Objective: To characterize the causes and treatment of facial nerve paresis (FNP) in pediatric patients.
Method: Retrospective study in a tertiary care pediatric hospital. Thirty-four patients identified with partial or complete FNP evaluated between 1997 and 2003. A review of the medical records including sex, age, laterality, etiology, therapy, severity of paralysis according to House-Brackman (HB) six-point grading scale, duration, and degree of recovery.
Results: Thirty-five cases of FNP. Causes of FNP were infectious (13), traumatic (7), iatrogenic (5), congenital (4), Bell's/Idiopathic (3), relapsing (2) and neoplastic (1). Peak age distributions for both infectious and traumatic etiologies were bimodal: 1-3 and 8-12 years. Of the 13 infectious cases, 11 were associated with acute otitis media with effusion (AOME). Four (4/11) were bacterial-culture negative. Seven (7/11) were bacterial-culture positive, four (4/7) of which required prolonged, broth-medium culture. Bacteria cultured predominantly included Staphylococcus non-aureus species (5/7) and Propionobacterium acnes (3/7). One (1/13) was viral culture positive (Herpes Simplex Virus). All six patients who received intravenous steroids for OME-associated FNP received the doses within the first week of presentation and had complete recovery (HB I/VI); three of five patients who did not receive steroids had complete recovery. There were five iatrogenic cases; two (2/5) were planned surgical sacrifices and three (3/5) were complications of middle ear/mastoid surgery. Facial nerve function associated with infection returned in 0.5-2 months while, when associated with trauma, returned in 0.25-30 months.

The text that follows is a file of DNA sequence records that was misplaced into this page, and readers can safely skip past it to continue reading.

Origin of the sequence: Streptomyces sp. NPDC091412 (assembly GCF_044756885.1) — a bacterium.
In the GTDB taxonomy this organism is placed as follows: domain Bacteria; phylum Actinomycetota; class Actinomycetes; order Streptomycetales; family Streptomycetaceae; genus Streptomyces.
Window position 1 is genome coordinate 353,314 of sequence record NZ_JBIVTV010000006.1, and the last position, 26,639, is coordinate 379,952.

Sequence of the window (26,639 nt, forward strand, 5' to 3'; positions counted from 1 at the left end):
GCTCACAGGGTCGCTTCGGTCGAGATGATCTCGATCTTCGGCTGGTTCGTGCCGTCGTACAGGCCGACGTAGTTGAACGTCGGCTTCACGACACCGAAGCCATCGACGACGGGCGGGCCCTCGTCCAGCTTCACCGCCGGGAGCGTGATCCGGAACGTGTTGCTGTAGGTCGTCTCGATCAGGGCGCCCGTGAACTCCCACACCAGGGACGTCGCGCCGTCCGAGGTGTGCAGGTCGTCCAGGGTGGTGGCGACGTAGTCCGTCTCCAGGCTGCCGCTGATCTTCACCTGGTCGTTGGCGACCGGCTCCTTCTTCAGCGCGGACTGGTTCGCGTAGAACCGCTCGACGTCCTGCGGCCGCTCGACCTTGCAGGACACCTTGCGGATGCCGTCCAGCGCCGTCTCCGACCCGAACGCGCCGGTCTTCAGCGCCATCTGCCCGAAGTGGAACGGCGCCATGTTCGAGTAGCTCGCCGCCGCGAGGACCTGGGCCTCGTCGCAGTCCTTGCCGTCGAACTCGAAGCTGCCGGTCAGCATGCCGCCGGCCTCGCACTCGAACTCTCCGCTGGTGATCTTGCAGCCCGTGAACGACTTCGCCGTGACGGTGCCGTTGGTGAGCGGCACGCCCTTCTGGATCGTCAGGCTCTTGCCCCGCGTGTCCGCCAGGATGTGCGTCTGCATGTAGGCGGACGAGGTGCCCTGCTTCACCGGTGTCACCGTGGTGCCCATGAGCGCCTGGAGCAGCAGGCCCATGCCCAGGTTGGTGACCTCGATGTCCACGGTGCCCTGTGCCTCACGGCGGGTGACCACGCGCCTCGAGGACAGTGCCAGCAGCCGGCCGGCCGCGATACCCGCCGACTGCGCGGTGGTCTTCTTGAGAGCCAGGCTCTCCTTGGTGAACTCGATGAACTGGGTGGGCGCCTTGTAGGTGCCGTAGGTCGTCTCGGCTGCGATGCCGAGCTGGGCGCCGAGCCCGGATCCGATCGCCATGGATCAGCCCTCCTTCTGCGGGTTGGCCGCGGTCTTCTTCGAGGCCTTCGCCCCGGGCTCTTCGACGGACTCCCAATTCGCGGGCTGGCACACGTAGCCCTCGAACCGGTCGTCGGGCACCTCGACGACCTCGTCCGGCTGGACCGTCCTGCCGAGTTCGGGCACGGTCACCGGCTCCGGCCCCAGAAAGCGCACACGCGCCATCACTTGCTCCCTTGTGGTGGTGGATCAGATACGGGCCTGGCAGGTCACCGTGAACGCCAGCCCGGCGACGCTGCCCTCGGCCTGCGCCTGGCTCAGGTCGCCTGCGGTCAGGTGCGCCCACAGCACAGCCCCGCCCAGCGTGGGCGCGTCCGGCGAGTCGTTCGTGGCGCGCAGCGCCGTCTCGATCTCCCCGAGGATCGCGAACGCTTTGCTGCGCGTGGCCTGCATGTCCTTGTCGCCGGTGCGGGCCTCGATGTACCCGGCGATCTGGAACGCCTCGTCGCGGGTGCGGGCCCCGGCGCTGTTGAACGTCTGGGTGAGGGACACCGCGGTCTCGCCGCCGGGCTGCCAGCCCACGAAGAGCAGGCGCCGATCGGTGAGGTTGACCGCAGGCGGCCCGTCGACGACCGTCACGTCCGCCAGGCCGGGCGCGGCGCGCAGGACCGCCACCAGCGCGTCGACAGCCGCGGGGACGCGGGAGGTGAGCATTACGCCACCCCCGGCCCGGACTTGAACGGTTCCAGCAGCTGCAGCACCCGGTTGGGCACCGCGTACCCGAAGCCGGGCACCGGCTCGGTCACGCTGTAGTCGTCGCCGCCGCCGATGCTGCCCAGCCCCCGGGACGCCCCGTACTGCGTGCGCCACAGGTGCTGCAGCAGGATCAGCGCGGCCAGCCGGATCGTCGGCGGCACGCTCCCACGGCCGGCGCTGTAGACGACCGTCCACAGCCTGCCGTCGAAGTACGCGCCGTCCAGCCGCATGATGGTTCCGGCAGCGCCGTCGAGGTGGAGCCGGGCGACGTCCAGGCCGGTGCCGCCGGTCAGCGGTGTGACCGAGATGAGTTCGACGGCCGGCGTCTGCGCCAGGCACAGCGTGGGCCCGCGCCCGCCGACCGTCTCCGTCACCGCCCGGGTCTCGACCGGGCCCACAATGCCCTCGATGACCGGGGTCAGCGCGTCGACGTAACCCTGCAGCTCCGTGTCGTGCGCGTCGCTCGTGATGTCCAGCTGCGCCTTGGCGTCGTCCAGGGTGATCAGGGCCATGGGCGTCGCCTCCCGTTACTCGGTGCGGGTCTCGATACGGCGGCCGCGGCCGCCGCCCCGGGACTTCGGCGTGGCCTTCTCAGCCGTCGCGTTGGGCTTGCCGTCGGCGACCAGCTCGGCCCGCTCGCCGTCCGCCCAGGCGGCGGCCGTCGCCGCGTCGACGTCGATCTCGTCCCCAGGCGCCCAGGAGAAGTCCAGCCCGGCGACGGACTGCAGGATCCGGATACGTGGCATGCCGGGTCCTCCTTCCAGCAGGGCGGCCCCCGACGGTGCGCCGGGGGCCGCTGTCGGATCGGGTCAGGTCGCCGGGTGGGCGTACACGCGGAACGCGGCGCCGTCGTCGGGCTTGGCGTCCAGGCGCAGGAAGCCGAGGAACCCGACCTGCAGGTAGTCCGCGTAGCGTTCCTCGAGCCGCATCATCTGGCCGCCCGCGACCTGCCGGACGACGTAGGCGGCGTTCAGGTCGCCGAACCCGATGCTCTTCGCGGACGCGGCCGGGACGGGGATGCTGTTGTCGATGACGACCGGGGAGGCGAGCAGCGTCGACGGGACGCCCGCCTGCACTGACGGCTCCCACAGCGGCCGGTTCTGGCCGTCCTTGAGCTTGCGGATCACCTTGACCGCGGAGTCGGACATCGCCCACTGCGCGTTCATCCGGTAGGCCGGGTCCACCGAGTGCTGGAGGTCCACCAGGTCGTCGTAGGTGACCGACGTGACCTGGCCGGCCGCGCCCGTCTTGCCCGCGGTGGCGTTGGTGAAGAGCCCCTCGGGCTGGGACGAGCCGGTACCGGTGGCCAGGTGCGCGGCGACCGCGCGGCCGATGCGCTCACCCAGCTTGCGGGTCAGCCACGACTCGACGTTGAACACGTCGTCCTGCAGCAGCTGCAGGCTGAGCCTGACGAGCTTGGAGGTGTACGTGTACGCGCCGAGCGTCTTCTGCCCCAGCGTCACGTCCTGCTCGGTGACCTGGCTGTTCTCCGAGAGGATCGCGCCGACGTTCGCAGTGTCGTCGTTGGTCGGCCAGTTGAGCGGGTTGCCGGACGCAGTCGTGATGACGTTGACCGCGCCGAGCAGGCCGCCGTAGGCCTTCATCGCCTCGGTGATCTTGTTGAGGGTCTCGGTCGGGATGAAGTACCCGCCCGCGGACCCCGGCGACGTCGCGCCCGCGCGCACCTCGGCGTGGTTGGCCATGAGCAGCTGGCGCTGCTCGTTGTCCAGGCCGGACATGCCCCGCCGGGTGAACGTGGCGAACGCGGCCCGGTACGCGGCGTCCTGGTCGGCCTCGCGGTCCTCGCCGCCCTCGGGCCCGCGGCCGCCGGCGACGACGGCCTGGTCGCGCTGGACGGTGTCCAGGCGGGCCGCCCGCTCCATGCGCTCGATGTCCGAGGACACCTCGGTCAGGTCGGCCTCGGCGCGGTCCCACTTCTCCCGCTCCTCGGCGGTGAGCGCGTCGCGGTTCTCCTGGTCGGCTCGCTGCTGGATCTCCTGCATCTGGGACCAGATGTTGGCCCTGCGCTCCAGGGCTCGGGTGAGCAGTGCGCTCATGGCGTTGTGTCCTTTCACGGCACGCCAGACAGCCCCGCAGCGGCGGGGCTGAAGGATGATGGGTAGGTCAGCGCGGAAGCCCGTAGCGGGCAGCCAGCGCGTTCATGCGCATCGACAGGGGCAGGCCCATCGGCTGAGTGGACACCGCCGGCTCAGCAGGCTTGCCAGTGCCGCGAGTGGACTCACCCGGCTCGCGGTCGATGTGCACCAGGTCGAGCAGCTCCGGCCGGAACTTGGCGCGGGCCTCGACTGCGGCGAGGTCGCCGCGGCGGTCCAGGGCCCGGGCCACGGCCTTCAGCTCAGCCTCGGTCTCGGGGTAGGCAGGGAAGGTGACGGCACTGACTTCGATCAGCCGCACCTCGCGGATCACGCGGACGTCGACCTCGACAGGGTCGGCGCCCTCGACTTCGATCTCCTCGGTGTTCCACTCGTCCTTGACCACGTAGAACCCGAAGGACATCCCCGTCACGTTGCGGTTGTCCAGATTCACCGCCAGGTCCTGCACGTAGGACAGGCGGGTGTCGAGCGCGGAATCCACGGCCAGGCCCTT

Conclusions: In infectious or traumatic FNP, children aged 1-3 and 8-12 years are the primary groups involved. In AOME FNP, culture-identified organisms may not be representative of traditional pathogens. Infectious FNP averaged 1 month for recovery while traumatic FNP averaged 9 months. Intravenous steroid therapy may improve the outcome. Recovery was complete (HB I/VI) in 8/10 infectious and 4/6 traumatic cases.